Build Tools in Software Configuration Management – An Overview

We discussed about Build Best Practices in our last article in the continuity of our Build Process article.

I am pretty sure, by this time you might have got an idea about the build process and about its best practices. As mentioned build process is one of the most important activity in the field of Software Configuration Management (SCM)

I am not going to discuss and pass my opinion on any specific tool as all the tools are capable to do the build and have their own advantages and disadvantages.

I will just try to shed some light only on some of them, so that you can get an idea about them.

I would suggest please don’t jump onto the conclusion by reading any article, book, product overview to finalize a perfect build tool for your project.

You must first list out all your requirements, technologies, dependencies, build process, platform, etc and try to play with all the relevant build tools before implementing the build tool in your organization.

So lets start with the basic definition of what exactly build tool is doing.


Build Tools allows the automation of repeatable tasks by executing all the tasks in the correct, specific order and running each task accordingly. A build tool is used for building a new version of a program with all the specified requirements in correct manner.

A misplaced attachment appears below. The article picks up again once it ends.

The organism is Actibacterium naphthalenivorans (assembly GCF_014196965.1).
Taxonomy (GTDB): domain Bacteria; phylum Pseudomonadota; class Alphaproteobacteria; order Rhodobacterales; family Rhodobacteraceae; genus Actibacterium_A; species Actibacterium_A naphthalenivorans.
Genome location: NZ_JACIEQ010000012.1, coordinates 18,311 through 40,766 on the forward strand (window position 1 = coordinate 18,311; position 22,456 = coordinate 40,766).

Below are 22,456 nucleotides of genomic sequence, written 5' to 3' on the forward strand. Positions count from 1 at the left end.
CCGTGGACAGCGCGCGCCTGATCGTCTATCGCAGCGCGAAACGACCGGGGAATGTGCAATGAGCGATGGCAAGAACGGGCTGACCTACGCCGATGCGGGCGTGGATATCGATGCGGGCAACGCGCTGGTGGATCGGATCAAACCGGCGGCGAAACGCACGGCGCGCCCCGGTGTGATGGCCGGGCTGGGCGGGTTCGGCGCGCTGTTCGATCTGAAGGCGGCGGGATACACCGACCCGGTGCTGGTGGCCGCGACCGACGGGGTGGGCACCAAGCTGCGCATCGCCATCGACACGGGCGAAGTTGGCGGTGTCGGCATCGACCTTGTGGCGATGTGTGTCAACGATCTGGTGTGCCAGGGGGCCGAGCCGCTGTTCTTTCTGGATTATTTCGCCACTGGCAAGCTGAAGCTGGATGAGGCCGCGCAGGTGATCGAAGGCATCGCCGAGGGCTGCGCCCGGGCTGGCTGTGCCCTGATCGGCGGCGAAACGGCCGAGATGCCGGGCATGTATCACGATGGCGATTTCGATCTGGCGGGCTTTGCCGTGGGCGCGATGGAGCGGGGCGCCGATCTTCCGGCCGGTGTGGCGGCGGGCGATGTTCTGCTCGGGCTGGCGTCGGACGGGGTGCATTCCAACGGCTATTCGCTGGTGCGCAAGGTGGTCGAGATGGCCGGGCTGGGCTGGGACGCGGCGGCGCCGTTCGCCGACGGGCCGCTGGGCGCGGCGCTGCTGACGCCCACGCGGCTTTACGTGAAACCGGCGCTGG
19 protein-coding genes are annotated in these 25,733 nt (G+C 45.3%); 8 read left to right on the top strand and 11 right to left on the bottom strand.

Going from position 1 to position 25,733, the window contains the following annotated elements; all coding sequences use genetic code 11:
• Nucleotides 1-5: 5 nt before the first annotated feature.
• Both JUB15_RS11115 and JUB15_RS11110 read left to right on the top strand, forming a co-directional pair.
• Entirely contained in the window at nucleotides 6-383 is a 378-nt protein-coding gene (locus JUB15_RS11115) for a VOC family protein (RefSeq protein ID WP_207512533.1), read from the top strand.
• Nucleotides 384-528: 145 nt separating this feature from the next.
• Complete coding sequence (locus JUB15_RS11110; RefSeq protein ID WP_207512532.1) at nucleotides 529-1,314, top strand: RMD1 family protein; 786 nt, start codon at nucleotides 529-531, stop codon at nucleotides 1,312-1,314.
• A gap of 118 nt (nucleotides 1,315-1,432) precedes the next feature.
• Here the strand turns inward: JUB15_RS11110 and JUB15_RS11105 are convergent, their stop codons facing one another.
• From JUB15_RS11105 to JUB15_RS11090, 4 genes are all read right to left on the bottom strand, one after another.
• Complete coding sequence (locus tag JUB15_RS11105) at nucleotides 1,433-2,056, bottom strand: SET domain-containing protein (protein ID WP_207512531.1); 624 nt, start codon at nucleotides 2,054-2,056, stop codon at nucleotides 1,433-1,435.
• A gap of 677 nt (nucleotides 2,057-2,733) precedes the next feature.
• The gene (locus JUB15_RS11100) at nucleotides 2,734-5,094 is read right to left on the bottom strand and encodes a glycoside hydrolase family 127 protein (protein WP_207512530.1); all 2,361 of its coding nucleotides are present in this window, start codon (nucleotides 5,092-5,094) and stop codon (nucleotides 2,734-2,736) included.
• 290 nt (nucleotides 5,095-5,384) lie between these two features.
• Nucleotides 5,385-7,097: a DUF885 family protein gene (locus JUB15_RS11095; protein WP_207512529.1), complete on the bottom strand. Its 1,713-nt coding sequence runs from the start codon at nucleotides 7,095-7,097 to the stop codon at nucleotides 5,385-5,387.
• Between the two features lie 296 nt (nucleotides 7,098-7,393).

There are plenty of tools available in the market, starting with oldest one “make”, then “ant” & “nant”, “msbuild”, followed by “maven”, “ivy”, now a days “gradle” is in boom and so on.

Each tool has its own limitations, approaches, process, methods, mechanism, support, pros & cons.

In early days, people were using an Unix uitility “make” which was an open source utility. Make uses the build file named as “Makefiles” which automatically builds the executable programs and libraries from source code. It also specifies how to derive the target program.

Then many other build utilities emerged in the market which actually were derived from “make”


The revolution in build automation picked up a high speed when Apache introduced their open source build tool for java based application named as “ant“.  Ant supplies a number of built-in tasks allowing to compile, assemble, test and run Java applications.

Ant uses XML as a build file in which user have to specify and write the order in which all the tasks are performed with desired outcome, by default the XML file is named as build.xml

Ant is better for controlling of build process and is a perfect fit for straight forward projects.

It has very simple structure thus allowing anyone to start using it without any special preparation and knowledge.


Apache has also introduced the open source build tool for .Net application named as “Nant” (Not ant) an year later.  Nant is similar to Apache Ant, but targeted the .NET development instead of Java.


Apache then made and release their first build tool which can resolve the project dependencies named as “maven“.

Maven was introduced to improve some of the problems developers were facing when using Ant.